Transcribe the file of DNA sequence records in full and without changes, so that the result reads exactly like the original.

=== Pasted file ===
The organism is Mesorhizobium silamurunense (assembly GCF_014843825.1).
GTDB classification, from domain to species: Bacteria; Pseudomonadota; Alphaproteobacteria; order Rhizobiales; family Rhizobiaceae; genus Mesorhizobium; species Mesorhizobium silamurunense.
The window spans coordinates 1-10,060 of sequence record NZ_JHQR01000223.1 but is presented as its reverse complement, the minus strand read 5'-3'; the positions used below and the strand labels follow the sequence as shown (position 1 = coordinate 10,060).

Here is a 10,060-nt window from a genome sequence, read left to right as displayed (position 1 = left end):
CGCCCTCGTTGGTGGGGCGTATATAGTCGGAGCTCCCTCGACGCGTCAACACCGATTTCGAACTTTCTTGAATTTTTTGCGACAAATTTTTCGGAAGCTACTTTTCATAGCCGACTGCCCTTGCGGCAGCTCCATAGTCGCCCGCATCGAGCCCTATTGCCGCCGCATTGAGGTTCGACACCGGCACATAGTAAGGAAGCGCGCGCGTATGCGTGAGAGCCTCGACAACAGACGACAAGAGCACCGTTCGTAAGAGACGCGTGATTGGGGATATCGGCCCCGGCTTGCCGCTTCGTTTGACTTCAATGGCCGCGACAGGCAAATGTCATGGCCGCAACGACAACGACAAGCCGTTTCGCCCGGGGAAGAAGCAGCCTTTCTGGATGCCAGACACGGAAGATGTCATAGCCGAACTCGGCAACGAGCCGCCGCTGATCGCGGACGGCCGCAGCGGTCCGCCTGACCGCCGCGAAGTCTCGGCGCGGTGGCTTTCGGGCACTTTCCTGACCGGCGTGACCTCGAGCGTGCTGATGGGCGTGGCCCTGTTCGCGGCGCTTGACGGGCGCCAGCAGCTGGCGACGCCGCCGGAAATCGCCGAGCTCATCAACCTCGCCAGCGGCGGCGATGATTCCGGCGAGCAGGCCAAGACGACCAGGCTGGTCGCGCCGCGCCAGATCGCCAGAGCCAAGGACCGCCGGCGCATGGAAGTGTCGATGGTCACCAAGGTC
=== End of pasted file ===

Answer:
The organism is Mesorhizobium silamurunense (assembly GCF_014843825.1).
GTDB classification, from domain to species: Bacteria; Pseudomonadota; Alphaproteobacteria; order Rhizobiales; family Rhizobiaceae; genus Mesorhizobium; species Mesorhizobium silamurunense.
The window spans coordinates 1-10,060 of sequence record NZ_JHQR01000223.1 but is presented as its reverse complement, the minus strand read 5'-3'; the positions used below and the strand labels follow the sequence as shown (position 1 = coordinate 10,060).

Here is a 10,060-nt window from a genome sequence, read left to right as displayed (position 1 = left end):
CGCCCTCGTTGGTGGGGCGTATATAGTCGGAGCTCCCTCGACGCGTCAACACCGATTTCGAACTTTCTTGAATTTTTTGCGACAAATTTTTCGGAAGCTACTTTTCATAGCCGACTGCCCTTGCGGCAGCTCCATAGTCGCCCGCATCGAGCCCTATTGCCGCCGCATTGAGGTTCGACACCGGCACATAGTAAGGAAGCGCGCGCGTATGCGTGAGAGCCTCGACAACAGACGACAAGAGCACCGTTCGTAAGAGACGCGTGATTGGGGATATCGGCCCCGGCTTGCCGCTTCGTTTGACTTCAATGGCCGCGACAGGCAAATGTCATGGCCGCAACGACAACGACAAGCCGTTTCGCCCGGGGAAGAAGCAGCCTTTCTGGATGCCAGACACGGAAGATGTCATAGCCGAACTCGGCAACGAGCCGCCGCTGATCGCGGACGGCCGCAGCGGTCCGCCTGACCGCCGCGAAGTCTCGGCGCGGTGGCTTTCGGGCACTTTCCTGACCGGCGTGACCTCGAGCGTGCTGATGGGCGTGGCCCTGTTCGCGGCGCTTGACGGGCGCCAGCAGCTGGCGACGCCGCCGGAAATCGCCGAGCTCATCAACCTCGCCAGCGGCGGCGATGATTCCGGCGAGCAGGCCAAGACGACCAGGCTGGTCGCGCCGCGCCAGATCGCCAGAGCCAAGGACCGCCGGCGCATGGAAGTGTCGATGGTCACCAAGGTC